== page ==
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History of The Panama Canal in Central America



History of The Panama Canal in Central America - The panama canal creates one of the longest shortcuts in the world. Before it was built, ships going from the Atlantic Ocean to the Pasific Ocean had to sail around South America. The new canal made it possible to cut through Panama, a country at the southern end of North America. This took about eight thousand miles (thirteen thousand kilometers) off the journey. It is such a useful route that thousands of cargo, military, and cruise ships travel through the canal each year.

The Need For a Panama Canal

People had dreamed of connecting the oceans as far back as the 1500s. It would be centuries, though, before the proper machinery and know-how made a canal possible. In the late 1800s, a canal seemed achievable. The French were the first to try. However, their machines were too small, and tropical diseases killed many workers. By the end of the century, they had given up.

The dream did not die, though. United States president Theodore Roosevelt saw how valuable a canal would be for moving goods and people. Furthermore, he was convinced a canal was essential to the defense of the United States. It would allow the American Navy's fleet of ships to move quickly from one side of the country to the other.

In 1903, the United States goverment paid Panama $10 million for the right to build and operate a canal there. The first task was to make the area safe for workers. Crews cleared brush and drained swamps, killing millions of disease-carrying mosquitoes that had devastated the French attempt.

A Cut, A Lake, and Some Locks

Soon steam shovels were digging through the hills on the Pacific side of Panama. The earth here was very loose, and landslides slowed the work. It took several years to make a cut 8 miles (13 kilometers) long. During that time, tons of earth were removed to make a channel called the Gaillard Cut. The earth taken from the Gaillard Cut was hauled by train to the other side of the country. There it was used to make a dam across the Chagres River. Once finished, the dam backed water into a valley to create Gatun Lake.

Gatun Lake and the Gaillard Cut would form the main waters of the Panama Canal. Yet both lay above ocean waters. Therefore, ships would have to be raised and lowered to use the canal. This required structures called locks. A lock is a giant tank used to move ships between two levels of water. A vessel moves into a lock, and the gates of the lock are closed. Water is poured into the chamber or drained out until the level inside the lock is the same as on the other side of the water that the ship is moving toward. Then the gate opens, and the ship sails out.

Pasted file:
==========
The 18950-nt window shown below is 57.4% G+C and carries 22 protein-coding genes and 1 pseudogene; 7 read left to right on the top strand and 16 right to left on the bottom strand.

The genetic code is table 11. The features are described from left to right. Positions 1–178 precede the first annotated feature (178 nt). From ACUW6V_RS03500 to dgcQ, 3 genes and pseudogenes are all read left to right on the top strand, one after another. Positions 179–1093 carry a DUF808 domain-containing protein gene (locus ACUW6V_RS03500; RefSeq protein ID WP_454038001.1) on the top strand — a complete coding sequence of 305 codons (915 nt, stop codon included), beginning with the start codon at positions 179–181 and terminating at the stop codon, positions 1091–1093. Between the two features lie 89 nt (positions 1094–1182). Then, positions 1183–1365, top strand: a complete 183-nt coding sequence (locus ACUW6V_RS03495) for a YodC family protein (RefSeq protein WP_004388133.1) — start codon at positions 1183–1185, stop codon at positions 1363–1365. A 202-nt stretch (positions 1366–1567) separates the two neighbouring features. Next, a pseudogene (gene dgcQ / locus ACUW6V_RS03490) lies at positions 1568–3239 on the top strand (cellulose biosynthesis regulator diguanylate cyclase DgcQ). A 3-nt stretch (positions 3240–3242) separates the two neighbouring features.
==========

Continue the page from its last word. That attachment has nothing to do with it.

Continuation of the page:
The locks of the Panama Canal were one of the biggest engineering challenges of the project. They were built in pairs to allow vessels to travel both ways on the canal at the same time. At 110 feet (34 meters) wide and 1000 feet (305 meters) long, they were the largest concrete structures ever built. The steel gates for the locks were also massive. Each one weighed more than 700 tons (635 metric tons). They were opened and closed with a 40-horsepower engine. This is the same size motor used to power a small boat.
History of The Panama Canal
A vessel coming from the Atlantic Ocean is hooked to locomotives that guide it through the Gatun Locks. These locks raise the ship 85 feet (26 meters) to Gatun Lake.

The Cost of a Panama Canal

During the busiest construction period, almost forty-five thousand people were working on the Panama Canal. Most came from the British West Indies, but many were from the United States. The Panama Canal was completed in 1914 at a cost of $352 million. Another kind of cost was the number of deaths. Over five thousand people died from injury of illness while working to complete the canal.

Through the Panama Canal

On August 15, 1914, the first ship, the SS Ancon, sailed through the Panama Canal. Its journey was much the same as the trip is today. A vessel coming from the Atlantic Ocean is hooked to locomotives that guide it through the Gatun Locks. These locks raise the ship 85 feet (26 meters) to Gatun Lake.

After a 32-mile (51-kilometer) journey across the lake, the ship sails through the Gaillard Cut. At the end of the cut, it enters the Pedro Miguel Locks. These lower the ship 30 feet (9 meters) to another lake. From here it moves through the Miraflores Locks and is let down another 52 feet (16 meters) to the Pasific Ocean. The 50-mile (80-kilometer) trip takes about eight hours. The locks by the Pacific Ocean lower ships three feet more than the Atlantic Ocean locks. This is because the sea level here is three feet lower.

In 1977, the United States agreed to gradually transfer ownership of the canal to Panama. The transition was complete at the end of 1999. Since then, Panama has improved the canal by widening the Gaillard Cut and improving the locks. With these changes, the hope is that canal will be used for many years to come.

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